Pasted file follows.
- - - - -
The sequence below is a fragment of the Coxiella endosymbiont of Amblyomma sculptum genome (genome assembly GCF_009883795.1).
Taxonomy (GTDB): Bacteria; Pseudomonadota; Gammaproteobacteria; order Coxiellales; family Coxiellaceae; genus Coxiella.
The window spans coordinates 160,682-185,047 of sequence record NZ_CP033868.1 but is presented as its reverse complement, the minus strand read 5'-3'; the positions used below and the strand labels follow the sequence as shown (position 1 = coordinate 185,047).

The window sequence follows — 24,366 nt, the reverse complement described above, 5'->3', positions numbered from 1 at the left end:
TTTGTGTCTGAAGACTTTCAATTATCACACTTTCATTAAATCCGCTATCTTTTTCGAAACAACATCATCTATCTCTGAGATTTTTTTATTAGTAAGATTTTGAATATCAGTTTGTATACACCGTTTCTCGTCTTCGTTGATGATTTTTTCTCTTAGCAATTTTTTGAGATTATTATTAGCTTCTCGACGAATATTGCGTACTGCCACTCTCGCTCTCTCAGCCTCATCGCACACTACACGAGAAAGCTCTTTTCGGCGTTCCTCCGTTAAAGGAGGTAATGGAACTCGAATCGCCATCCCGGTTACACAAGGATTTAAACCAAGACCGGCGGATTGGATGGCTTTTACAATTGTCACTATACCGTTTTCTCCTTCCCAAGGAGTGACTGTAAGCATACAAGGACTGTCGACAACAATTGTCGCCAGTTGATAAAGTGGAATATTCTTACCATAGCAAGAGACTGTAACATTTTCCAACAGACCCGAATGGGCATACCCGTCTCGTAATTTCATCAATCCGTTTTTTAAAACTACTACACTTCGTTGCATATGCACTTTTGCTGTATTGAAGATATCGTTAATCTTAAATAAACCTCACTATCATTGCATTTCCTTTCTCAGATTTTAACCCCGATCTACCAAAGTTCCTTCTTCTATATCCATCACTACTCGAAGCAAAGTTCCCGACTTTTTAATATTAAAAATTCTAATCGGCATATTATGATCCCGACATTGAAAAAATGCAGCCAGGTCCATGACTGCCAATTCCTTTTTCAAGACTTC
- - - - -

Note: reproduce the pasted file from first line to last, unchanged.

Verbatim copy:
The sequence below is a fragment of the Coxiella endosymbiont of Amblyomma sculptum genome (genome assembly GCF_009883795.1).
Taxonomy (GTDB): Bacteria; Pseudomonadota; Gammaproteobacteria; order Coxiellales; family Coxiellaceae; genus Coxiella.
The window spans coordinates 160,682-185,047 of sequence record NZ_CP033868.1 but is presented as its reverse complement, the minus strand read 5'-3'; the positions used below and the strand labels follow the sequence as shown (position 1 = coordinate 185,047).

The window sequence follows — 24,366 nt, the reverse complement described above, 5'->3', positions numbered from 1 at the left end:
TTTGTGTCTGAAGACTTTCAATTATCACACTTTCATTAAATCCGCTATCTTTTTCGAAACAACATCATCTATCTCTGAGATTTTTTTATTAGTAAGATTTTGAATATCAGTTTGTATACACCGTTTCTCGTCTTCGTTGATGATTTTTTCTCTTAGCAATTTTTTGAGATTATTATTAGCTTCTCGACGAATATTGCGTACTGCCACTCTCGCTCTCTCAGCCTCATCGCACACTACACGAGAAAGCTCTTTTCGGCGTTCCTCCGTTAAAGGAGGTAATGGAACTCGAATCGCCATCCCGGTTACACAAGGATTTAAACCAAGACCGGCGGATTGGATGGCTTTTACAATTGTCACTATACCGTTTTCTCCTTCCCAAGGAGTGACTGTAAGCATACAAGGACTGTCGACAACAATTGTCGCCAGTTGATAAAGTGGAATATTCTTACCATAGCAAGAGACTGTAACATTTTCCAACAGACCCGAATGGGCATACCCGTCTCGTAATTTCATCAATCCGTTTTTTAAAACTACTACACTTCGTTGCATATGCACTTTTGCTGTATTGAAGATATCGTTAATCTTAAATAAACCTCACTATCATTGCATTTCCTTTCTCAGATTTTAACCCCGATCTACCAAAGTTCCTTCTTCTATATCCATCACTACTCGAAGCAAAGTTCCCGACTTTTTAATATTAAAAATTCTAATCGGCATATTATGATCCCGACATTGAAAAAATGCAGCCAGGTCCATGACTGCCAATTCCTTTTTCAAGACTTC